Yesterday, the news broke about the class-action lawsuit being filed against Taco Bell by an Alabama law firm, which claims that the fast-food chain engages in false advertising by claiming that its tacos are “beef,” when they allegedly contain just 36% beef — well below the requirements that the U.S. Department of Agriculture sets for a company to label beef as “beef.” (We even did our own post about the juicy scandal, which Taco Bell refutes.) So what comprises the other 64% of its taco meat? According to Taco Bell’s website, its beef also contains things like wheat oats, isolated oat products, and soy products. I don’t know about you, but I’m thrilled that Taco Bell’s tacos may in fact only be about one-third actual beef. Personally, I’d much rather eat wheat oats, isolated oat products, and soy products than what Taco Bell considers meat. Why? Well, do you know the provenance of Taco Bell’s beef? I can assure you that it’s not a family-owned, organic, grass-fed beef farm in the pastoral New England countryside. No, I’m thinking more along the lines of high-volume factory farms where cows exist in unspeakably horrific conditions, are treated badly, and are slaughtered inhumanely. More
Iâ€™ve been 30 for one week. I have a new driverâ€™s license. Thanks to my age, I now check a different box on questionnaires. Thirty doesnâ€™t feel that far removed from 28 or 29, but the fact that Iâ€™ve entered a new decade has given me the heebie-jeebies and has me asking, â€śNow what?â€ť
Lately, Iâ€™ve find myself concerned about weird things, like anti-wrinkle skin cream and decreasing metabolism. But beyond the vanity-related anxieties about aging, a few serious thoughts also have been bothering me, like the status of my professional career and motherhood — issues I thought would be resolved by my 30th birthday.
Exactly one month prior to â€śthe day,” I sat on my couch wide-awake at 1 a.m., struggling with a range of emotions about exiting my 20s. As someone who recently completed graduate school and is in the midst of a career transition, there are days when I feel no more qualified for a respectable job than a doe-eyed recent college grad. At this point in my life, shouldnâ€™t I be the one hiring people, having years of experience under my belt, instead of being the one submitting my transparent resume? More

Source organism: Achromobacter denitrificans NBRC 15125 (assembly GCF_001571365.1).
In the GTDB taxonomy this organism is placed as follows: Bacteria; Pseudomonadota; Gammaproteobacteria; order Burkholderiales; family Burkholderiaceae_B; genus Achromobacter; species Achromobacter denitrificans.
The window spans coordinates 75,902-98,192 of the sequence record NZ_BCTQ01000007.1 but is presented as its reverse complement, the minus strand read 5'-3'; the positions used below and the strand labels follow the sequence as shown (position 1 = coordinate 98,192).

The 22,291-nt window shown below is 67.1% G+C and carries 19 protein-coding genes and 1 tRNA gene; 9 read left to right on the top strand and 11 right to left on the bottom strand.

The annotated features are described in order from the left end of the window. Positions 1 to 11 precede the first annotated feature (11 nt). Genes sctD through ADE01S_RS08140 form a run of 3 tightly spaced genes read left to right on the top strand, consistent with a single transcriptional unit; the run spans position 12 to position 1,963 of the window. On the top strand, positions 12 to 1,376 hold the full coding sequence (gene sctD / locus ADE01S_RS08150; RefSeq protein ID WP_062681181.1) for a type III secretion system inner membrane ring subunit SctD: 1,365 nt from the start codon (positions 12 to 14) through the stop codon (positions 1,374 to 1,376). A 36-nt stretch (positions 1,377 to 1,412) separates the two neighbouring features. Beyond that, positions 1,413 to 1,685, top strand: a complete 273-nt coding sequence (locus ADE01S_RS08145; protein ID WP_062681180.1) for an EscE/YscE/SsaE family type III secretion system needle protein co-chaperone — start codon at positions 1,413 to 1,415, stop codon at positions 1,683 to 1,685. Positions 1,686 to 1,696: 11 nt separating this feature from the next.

â€śYou never can tell,â€ť a co-worker said to me the other day.
We were standing at the water cooler engaging in the perfunctory â€śwhat did you do last weekendâ€ť chatter. I mentioned that Iâ€™d run a race of some sort, a 5k or 10k.
â€śYou run?â€ť he asked, a little too incredulously.
â€śYeah, Iâ€™ve been doing a lot of short races all year to get auto entry into next yearâ€™s marathon,â€ť I replied.
â€śHmmnâ€¦Youâ€™re a runner,â€ť he continued, voicing one of those slimy sentences that is neither absolute question nor statement. â€śIt just shows, you never can tell.â€ť
I looked down at my empty water bottle, thinking that the possibility of dying of thirst might be preferable to this tedium.
Now, Iâ€™ll be the first to acknowledge that I do not have a physique similar to Kenyan marathon runners, or most American marathon runners, for that matter. Even after training for and running a half marathon, there are not one but two digits in my dress size. But yes, I run. More
Ever want to peer into the health habits of people who work in the industry? We do. We’re always curious about what makes other people tick, what they love to cook, eat, and do with their spare time, and the words of wisdom they’d give to their younger selves. That’s why we’re grilling health professionals like Blake Brody, the founder of In-Studio Footwear, with our “Secrets of a Health Junkie” dossier.
On a recent, snowy morning, I met with the woman behind Blake Brody In-Studio Footwear to learn all about the genesis of her stylish, functional line of workout shoes. She might look pretty and relaxed (see immaculate head shot below), but the fact that she was there on Christmas Eve morning told me she was up for hard work. (And then there’s the fact that she’s started a company, developed her own shoes, and is highly involved in all of her own PR.) More